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  1. #1
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    Default Squats - Release your own growth hormones

    Hi all i made a new video for a new channel i'd really appreciate it if you guys could give it a watch it would really help me out - THANKS

  2. #2
    Moderator EKnight's Avatar
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    You're aware that the idea of squats increasing GH enough to make a difference in hypertrophy has pretty much been debunked as myth, right?
    Donít chase the 1%, there is no magic training routine or diet thatís going to provide any measurable results over the basic principles for getting huge and strong: Train heavy, eat and sleep more.

  3. #3
    M&S Content Editor MikeWines's Avatar
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    Dear OP,

    Please stop spreading broscience.

    1. Postexercise hypertrophic adaptations: a reexamination of the hormone hypothesis and its applicability to resistance training program design.

    2. Associations of exercise-induced hormone profiles and gains in strength and hypertrophy in a large cohort after weight training.

    3. Integration of signals generated by nutrients, hormones, and exercise in skeletal muscle.

    4. Selective muscle hypertrophy, changes in EMG and force, and serum hormones during strength training in older women.

    Please read the actual research before you just upload content on a subject which has been debated ad nauseum...

    "Research is contradictory as to whether or not the post-exercise anabolic hormonal response associated with metabolic stress plays a role in skeletal muscle hypertrophy. Given the inconsistencies between studies, any attempts to draw definitive conclusions on the subject would be premature at this time.

    Based on limited cellular signaling data, it is conceivable that the primary effect of post-exercise hormonal elevations is to increase satellite cell activity as opposed to mediating acute increases in muscle protein synthesis. If so, this could favor greater long-term increases in muscle hypertrophy without significantly impacting short-term gains. This hypothesis requires further study.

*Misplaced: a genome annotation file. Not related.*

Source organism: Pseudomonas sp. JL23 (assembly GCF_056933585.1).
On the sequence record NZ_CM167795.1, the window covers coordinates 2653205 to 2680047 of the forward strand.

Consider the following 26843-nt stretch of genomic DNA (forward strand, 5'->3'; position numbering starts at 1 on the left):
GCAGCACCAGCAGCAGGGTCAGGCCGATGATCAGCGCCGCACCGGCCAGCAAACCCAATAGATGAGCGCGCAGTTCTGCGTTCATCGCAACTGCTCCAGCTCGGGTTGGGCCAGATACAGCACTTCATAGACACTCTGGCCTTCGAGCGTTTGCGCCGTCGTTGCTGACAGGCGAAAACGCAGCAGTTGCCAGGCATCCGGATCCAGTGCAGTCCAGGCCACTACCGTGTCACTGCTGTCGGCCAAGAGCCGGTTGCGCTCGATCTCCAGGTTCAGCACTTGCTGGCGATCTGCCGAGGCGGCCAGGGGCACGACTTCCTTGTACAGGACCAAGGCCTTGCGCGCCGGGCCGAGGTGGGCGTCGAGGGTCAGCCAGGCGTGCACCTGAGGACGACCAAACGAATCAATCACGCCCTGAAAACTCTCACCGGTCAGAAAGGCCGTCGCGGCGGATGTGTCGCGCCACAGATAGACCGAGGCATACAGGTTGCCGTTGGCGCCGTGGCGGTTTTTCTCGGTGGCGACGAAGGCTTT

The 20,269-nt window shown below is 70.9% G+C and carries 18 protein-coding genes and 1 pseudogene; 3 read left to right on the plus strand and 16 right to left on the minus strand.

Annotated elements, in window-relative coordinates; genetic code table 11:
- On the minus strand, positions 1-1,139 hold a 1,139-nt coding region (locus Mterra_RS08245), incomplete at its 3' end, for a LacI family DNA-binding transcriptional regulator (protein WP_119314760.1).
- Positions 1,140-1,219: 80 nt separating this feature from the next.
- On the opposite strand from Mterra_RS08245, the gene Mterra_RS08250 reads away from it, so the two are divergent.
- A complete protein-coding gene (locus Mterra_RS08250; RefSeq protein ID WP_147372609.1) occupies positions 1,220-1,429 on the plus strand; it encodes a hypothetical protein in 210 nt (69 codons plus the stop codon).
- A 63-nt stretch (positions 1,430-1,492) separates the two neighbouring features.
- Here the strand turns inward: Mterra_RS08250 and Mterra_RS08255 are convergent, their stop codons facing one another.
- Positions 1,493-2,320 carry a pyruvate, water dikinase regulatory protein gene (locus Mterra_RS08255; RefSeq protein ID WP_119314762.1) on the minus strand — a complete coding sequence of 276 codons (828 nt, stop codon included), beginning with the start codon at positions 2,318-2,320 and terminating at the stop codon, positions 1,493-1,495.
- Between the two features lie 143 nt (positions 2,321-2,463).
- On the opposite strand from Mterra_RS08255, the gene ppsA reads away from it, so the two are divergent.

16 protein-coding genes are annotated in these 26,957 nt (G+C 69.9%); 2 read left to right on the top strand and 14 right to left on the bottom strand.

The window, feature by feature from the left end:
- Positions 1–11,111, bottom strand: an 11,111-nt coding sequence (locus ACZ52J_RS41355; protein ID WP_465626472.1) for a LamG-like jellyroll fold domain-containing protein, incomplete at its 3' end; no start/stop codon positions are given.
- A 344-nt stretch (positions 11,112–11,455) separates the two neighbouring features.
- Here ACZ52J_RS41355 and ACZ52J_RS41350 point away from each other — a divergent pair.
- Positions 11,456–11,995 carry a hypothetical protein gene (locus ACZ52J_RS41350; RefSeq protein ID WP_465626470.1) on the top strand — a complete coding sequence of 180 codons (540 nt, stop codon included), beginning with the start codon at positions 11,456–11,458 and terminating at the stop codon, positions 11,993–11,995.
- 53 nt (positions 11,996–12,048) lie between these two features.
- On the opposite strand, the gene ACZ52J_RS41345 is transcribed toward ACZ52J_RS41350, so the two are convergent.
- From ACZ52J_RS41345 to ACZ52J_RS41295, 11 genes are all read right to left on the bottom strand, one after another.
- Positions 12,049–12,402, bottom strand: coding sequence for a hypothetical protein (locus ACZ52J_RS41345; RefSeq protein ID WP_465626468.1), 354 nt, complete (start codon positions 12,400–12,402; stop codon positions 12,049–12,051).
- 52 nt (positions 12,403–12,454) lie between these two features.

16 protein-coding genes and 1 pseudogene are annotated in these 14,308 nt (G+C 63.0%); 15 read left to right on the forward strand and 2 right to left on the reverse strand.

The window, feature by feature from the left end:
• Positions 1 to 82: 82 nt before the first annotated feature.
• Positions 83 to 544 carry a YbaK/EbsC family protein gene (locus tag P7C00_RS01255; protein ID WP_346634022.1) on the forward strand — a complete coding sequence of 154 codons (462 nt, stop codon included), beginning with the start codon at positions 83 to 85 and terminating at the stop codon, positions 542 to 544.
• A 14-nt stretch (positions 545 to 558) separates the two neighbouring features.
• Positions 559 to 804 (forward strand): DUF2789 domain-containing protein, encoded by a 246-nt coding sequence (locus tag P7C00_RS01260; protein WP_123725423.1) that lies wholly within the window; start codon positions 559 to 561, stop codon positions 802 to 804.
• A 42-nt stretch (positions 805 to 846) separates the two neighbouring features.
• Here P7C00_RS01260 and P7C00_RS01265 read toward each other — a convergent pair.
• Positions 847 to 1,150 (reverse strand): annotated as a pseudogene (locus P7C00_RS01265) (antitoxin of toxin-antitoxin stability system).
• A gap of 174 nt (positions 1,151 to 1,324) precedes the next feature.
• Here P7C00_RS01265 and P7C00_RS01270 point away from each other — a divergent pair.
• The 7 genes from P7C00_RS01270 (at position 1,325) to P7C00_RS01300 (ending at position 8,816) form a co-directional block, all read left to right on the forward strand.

What seems relatively clear from the literature is that if a relationship does in fact exist between acute systemic factors and muscle growth, the overall magnitude of the effect would be fairly modest. The ~8% figure reported by West and Phillips (95) would seem to be a reasonable upper estimate as to a potential contribution from transient hormonal elevations, but further research is required to quantify any potential impact. Whether such modest effects are meaningful is a separate issue and would be dependent on individual goals and needs.

    For the recreational gym participant, slight increases in muscle mass might not have much practical importance. However, for the athlete or bodybuilder, it could mean the difference between winning and losing a competition. There also may be practical implications for the elderly, where even small morphological improvements could lead to an enhanced functional capacity.

    Another possibility to consider is that genetic factors may influence a personís response to post-exercise hormonal elevations. It has been estimated that genetic differences can account for approximately half of the variation in athletic performance (16). This is consistent with studies showing that the hypertrophic response to resistance training displays tremendous variance between individuals (7, 58).

    It is therefore conceivable that acute hormonal responses may be more relevant to certain lifters as opposed to others. There is some evidence to support this contention as a strong trend for a significant association has been shown between IGF-1 and those who respond favorably to hypertrophy-type training (95).

    Finally and importantly, studies in trained individuals on the topic are lacking and it remains to be determined whether training status influences the morphological response to acute exercise-induced hormonal elevations. Some researchers have proposed that post-exercise hormonal fluctuations may be permissive for untrained individuals but follow a dose-response relationship in those with considerable training experience.

    Indeed, hormonal levels following resistance exercise were shown to be significantly more pronounced in strength athletes compared to endurance athletes and sedentary individuals (83), suggesting that such elevations may play a greater role in hypertrophic adaptations as one gains resistance training experience (38). This hypothesis warrants further investigation."
    The fact of the matter is at this point we don't know and we don't need more YouTube fitness channels discussing content which is potentially false and misleading.
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